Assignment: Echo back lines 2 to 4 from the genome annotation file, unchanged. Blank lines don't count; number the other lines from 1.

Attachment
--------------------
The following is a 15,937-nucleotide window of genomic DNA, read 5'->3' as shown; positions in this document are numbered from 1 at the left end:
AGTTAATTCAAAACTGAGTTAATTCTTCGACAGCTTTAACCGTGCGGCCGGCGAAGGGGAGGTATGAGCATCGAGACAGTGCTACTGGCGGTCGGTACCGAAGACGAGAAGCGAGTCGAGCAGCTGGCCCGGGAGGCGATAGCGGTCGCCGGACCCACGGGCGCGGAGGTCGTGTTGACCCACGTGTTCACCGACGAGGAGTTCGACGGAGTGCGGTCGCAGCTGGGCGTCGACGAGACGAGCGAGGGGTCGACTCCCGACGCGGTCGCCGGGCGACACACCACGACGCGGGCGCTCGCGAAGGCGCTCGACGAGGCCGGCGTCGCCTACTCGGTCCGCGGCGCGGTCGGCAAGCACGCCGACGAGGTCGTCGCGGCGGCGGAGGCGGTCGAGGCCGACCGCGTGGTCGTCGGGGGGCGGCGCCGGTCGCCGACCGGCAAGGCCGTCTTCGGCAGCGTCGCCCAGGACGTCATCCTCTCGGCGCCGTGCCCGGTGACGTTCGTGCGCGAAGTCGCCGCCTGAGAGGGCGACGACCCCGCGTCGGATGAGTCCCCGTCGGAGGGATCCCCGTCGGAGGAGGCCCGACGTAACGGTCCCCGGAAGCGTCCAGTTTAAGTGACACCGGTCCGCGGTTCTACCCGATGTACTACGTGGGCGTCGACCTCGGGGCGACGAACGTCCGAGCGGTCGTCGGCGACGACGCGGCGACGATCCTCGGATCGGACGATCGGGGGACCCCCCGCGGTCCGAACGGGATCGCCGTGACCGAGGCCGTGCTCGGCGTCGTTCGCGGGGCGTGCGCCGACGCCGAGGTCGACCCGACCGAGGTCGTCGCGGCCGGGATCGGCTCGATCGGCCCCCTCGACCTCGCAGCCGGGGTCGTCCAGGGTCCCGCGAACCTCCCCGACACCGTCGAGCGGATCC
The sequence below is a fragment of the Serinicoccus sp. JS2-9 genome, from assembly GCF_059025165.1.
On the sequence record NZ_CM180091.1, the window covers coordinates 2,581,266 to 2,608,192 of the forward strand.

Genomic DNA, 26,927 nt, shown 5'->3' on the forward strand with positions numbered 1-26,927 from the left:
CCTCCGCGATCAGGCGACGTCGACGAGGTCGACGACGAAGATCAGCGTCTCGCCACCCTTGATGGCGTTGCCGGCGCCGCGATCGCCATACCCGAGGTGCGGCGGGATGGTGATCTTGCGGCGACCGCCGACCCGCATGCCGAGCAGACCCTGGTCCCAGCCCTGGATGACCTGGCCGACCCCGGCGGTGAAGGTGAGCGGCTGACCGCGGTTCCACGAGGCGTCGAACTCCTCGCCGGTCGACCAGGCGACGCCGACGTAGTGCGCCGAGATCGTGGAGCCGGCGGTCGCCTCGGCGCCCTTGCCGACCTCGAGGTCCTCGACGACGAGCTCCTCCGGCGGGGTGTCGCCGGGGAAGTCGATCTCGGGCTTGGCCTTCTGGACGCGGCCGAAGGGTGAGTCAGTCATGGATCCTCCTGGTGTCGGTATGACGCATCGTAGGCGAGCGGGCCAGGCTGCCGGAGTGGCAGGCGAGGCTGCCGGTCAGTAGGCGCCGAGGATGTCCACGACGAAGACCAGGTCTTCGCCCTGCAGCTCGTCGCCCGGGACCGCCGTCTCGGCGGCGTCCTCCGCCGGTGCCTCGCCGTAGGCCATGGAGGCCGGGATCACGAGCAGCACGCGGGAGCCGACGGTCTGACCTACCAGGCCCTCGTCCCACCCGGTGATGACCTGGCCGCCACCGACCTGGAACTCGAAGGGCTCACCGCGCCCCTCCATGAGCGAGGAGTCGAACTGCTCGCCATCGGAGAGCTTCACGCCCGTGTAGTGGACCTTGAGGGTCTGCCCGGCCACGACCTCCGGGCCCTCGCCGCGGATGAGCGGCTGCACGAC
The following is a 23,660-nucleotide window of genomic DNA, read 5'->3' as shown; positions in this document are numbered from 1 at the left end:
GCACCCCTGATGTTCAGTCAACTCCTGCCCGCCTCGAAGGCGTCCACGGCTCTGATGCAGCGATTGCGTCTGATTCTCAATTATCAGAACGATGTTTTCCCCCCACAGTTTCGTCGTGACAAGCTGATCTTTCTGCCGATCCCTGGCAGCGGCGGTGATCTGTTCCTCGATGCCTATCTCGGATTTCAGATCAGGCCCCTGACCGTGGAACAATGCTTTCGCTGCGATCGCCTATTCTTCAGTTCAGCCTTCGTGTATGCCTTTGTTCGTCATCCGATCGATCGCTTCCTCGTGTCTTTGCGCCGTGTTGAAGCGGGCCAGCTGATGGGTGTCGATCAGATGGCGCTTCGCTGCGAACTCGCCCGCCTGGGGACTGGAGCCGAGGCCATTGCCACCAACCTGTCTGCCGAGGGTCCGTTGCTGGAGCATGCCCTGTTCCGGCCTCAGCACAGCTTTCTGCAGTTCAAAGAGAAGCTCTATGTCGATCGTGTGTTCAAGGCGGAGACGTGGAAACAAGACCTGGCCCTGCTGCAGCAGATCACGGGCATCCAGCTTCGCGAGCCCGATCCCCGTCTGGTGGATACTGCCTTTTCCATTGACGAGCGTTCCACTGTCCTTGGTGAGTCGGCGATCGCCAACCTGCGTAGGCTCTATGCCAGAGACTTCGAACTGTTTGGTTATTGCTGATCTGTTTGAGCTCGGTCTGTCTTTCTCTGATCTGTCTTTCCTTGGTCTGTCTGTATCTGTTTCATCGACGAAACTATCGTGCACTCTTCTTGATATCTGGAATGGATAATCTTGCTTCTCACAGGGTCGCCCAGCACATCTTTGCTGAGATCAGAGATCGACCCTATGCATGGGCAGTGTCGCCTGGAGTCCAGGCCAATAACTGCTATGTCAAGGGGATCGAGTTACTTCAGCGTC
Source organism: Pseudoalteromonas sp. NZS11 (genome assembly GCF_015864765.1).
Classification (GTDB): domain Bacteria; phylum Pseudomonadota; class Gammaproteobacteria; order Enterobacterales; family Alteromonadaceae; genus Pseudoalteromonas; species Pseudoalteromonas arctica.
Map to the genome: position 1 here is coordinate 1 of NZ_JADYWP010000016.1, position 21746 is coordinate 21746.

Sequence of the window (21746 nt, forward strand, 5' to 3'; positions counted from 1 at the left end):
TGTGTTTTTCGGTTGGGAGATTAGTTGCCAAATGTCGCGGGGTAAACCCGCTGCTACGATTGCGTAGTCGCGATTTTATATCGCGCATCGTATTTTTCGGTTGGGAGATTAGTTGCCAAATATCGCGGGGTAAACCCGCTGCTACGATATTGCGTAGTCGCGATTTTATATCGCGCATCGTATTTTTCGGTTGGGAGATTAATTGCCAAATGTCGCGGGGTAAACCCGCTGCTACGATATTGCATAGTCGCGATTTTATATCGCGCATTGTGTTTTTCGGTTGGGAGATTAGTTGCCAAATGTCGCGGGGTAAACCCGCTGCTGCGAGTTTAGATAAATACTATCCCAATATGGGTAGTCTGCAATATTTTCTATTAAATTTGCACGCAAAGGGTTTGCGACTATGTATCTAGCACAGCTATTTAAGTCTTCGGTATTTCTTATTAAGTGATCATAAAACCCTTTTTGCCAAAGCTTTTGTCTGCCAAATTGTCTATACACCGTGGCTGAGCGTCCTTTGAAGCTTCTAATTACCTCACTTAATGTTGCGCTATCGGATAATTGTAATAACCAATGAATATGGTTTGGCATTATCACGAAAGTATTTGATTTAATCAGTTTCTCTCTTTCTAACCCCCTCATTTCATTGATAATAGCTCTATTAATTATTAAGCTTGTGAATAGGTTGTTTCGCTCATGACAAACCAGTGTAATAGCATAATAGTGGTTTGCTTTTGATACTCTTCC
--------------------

AGTTAATTCAAAACTGAGTTAATTCTTCGACAGCTTTAACCGTGCGGCCGGCGAAGGGGAGGTATGAGCATCGAGACAGTGCTACTGGCGGTCGGTACCGAAGACGAGAAGCGAGTCGAGCAGCTGGCCCGGGAGGCGATAGCGGTCGCCGGACCCACGGGCGCGGAGGTCGTGTTGACCCACGTGTTCACCGACGAGGAGTTCGACGGAGTGCGGTCGCAGCTGGGCGTCGACGAGACGAGCGAGGGGTCGACTCCCGACGCGGTCGCCGGGCGACACACCACGACGCGGGCGCTCGCGAAGGCGCTCGACGAGGCCGGCGTCGCCTACTCGGTCCGCGGCGCGGTCGGCAAGCACGCCGACGAGGTCGTCGCGGCGGCGGAGGCGGTCGAGGCCGACCGCGTGGTCGTCGGGGGGCGGCGCCGGTCGCCGACCGGCAAGGCCGTCTTCGGCAGCGTCGCCCAGGACGTCATCCTCTCGGCGCCGTGCCCGGTGACGTTCGTGCGCGAAGTCGCCGCCTGAGAGGGCGACGACCCCGCGTCGGATGAGTCCCCGTCGGAGGGATCCCCGTCGGAGGAGGCCCGACGTAACGGTCCCCGGAAGCGTCCAGTTTAAGTGACACCGGTCCGCGGTTCTACCCGATGTACTACGTGGGCGTCGACCTCGGGGCGACGAACGTCCGAGCGGTCGTCGGCGACGACGCGGCGACGATCCTCGGATCGGACGATCGGGGGACCCCCCGCGGTCCGAACGGGATCGCCGTGACCGAGGCCGTGCTCGGCGTCGTTCGCGGGGCGTGCGCCGACGCCGAGGTCGACCCGACCGAGGTCGTCGCGGCCGGGATCGGCTCGATCGGCCCCCTCGACCTCGCAGCCGGGGTCGTCCAGGGTCCCGCGAACCTCCCCGACACCGTCGAGCGGATCC
The sequence below is a fragment of the Serinicoccus sp. JS2-9 genome, from assembly GCF_059025165.1.
On the sequence record NZ_CM180091.1, the window covers coordinates 2,581,266 to 2,608,192 of the forward strand.